James Stockdale, who served as a high-ranking officer during the Vietnam War, was held as a prisoner of war at the infamous Hanoi Hilton for over seven years. While in captivity he was repeatedly tortured, and suffered with little reason to believe he’d ever make it out alive. What eventually saved his life was his ability to acknowledge the reality of his situation and balance it with a steadfast belief that he would do whatever it took to survive and return home. Realistic resilience.
As the commanding officer, he modeled that philosophy for others held captive. Years later, Stockdale was asked in an interview with Jim Collins, author of Good to Great, about those who struggled the most under the duress and anguish of imprisonment. He quickly replied, “Oh, it’s easy. I can tell you who didn’t make it out. It was the optimists.”
When Collins seemed incredulous about Stockdale’s answer, he elaborated: “They were the ones who always said, ‘We’re going to be out by Christmas.’ Christmas would come, and it would go. And there would be another Christmas. And they died of a broken heart.”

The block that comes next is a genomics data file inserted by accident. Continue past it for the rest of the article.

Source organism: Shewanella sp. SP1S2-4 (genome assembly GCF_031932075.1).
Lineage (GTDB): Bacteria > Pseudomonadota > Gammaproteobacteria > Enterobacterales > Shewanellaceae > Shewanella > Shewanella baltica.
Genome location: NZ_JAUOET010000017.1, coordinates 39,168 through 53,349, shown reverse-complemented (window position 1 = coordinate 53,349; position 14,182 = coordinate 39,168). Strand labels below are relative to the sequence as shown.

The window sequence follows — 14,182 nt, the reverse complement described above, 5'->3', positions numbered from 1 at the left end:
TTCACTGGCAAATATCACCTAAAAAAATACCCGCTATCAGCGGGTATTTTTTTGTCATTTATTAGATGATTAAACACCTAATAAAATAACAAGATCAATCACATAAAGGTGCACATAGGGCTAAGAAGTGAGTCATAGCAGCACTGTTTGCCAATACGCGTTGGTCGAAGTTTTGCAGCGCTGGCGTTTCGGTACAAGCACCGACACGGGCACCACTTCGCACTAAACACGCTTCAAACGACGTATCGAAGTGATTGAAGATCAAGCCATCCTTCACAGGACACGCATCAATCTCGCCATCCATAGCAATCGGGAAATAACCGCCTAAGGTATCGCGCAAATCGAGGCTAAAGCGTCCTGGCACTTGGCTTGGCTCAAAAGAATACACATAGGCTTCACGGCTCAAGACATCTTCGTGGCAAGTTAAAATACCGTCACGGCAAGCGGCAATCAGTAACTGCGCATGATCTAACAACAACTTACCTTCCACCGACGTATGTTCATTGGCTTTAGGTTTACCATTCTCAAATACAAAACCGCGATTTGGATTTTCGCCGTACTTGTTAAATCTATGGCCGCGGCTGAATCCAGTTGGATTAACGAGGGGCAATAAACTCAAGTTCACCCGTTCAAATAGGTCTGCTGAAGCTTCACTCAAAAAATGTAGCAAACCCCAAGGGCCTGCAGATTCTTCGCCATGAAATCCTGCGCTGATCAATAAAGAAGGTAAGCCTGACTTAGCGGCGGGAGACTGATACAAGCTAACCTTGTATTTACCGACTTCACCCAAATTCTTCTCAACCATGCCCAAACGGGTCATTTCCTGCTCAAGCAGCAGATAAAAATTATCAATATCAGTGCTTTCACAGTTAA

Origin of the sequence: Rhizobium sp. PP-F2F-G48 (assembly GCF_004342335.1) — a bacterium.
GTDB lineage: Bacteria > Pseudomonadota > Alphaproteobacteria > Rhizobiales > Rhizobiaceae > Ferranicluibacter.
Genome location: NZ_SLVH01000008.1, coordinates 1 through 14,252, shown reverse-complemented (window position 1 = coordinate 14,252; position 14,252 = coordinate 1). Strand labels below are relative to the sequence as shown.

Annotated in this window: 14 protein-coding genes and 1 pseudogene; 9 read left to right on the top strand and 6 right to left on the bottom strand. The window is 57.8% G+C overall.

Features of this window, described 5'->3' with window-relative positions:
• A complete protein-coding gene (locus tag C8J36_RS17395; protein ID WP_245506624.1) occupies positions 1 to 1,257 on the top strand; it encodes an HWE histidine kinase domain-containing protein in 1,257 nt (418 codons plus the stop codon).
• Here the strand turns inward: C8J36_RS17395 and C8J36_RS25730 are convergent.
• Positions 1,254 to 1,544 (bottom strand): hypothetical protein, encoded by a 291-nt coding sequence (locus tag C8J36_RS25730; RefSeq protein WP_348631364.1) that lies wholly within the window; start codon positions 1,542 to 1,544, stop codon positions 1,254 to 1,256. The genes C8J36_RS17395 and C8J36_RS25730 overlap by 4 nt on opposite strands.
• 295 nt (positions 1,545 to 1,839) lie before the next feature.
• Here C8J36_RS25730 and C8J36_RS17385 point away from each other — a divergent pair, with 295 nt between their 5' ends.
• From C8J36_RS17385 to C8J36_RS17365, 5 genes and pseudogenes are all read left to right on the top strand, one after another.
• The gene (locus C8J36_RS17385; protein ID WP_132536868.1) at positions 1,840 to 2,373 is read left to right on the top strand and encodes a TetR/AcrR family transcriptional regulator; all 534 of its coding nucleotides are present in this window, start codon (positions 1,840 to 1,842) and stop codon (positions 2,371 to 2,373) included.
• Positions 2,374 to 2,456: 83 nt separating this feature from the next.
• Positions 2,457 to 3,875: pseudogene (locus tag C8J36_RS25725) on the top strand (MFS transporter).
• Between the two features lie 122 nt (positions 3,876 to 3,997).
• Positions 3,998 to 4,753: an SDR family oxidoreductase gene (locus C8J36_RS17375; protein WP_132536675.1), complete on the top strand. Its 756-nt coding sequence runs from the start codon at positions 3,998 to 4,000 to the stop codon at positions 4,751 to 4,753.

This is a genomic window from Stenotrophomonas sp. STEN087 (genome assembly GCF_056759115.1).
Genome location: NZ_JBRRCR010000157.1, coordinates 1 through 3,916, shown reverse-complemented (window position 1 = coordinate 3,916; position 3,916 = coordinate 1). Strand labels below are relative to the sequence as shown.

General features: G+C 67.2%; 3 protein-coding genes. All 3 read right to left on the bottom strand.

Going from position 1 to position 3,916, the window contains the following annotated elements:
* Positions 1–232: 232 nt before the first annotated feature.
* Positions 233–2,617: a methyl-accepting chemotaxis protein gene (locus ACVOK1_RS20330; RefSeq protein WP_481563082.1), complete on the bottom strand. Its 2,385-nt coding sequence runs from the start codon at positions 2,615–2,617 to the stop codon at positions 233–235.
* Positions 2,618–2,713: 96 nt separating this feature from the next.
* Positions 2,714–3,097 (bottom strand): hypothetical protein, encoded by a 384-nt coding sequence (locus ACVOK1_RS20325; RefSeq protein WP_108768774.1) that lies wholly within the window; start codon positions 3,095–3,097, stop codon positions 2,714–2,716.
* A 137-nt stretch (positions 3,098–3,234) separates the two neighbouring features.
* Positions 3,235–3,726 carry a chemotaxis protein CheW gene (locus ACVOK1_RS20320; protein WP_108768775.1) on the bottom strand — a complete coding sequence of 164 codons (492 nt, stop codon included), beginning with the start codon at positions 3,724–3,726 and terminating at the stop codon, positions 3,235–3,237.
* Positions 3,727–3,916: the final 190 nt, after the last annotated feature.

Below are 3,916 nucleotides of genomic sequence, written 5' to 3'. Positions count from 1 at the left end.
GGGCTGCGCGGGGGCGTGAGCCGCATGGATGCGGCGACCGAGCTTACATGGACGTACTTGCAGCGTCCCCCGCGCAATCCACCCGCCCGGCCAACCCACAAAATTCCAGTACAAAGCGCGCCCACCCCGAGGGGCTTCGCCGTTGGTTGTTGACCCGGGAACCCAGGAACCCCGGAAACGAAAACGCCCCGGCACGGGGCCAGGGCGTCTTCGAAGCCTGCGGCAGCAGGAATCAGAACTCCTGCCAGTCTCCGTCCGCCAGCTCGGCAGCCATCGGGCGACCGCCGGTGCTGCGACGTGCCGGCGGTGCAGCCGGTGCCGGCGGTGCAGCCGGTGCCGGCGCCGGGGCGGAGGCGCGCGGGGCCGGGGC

On the one hand, Stockdale stoically accepted the brutal facts of reality. Still, on the other hand, he maintained an unwavering faith in the final outcome and a commitment to prevail. Collins labeled this psychological duality as the “Stockdale Paradox,” and it has never been more relevant than it is today.
Like James Stockdale, you must hold on to the belief that you can prevail in the face of any circumstance and remain resilient without allowing unrealistic optimism to obscure the facts, regardless of how dire the situation may seem.
Living a successful life won’t be attained simply by elevating your mindset and visualizing that everything will turn out in a positive light. That may make you feel good, but accepting the reality of every situation is essential for achieving long-term, sustainable success. Your optimism must be counterbalanced with the realization that you could fail miserably—but don’t lose faith—your wildly imagined dreams might just as well come true. That’s the paradox.
It’s not about choosing which view to take, but instead leaning in to embrace both in opposition to one another and realizing that in some transcendent way, they are both interconnected.
Check out additional books about leadership by Jim Collins at his website: https://www.jimcollins.com/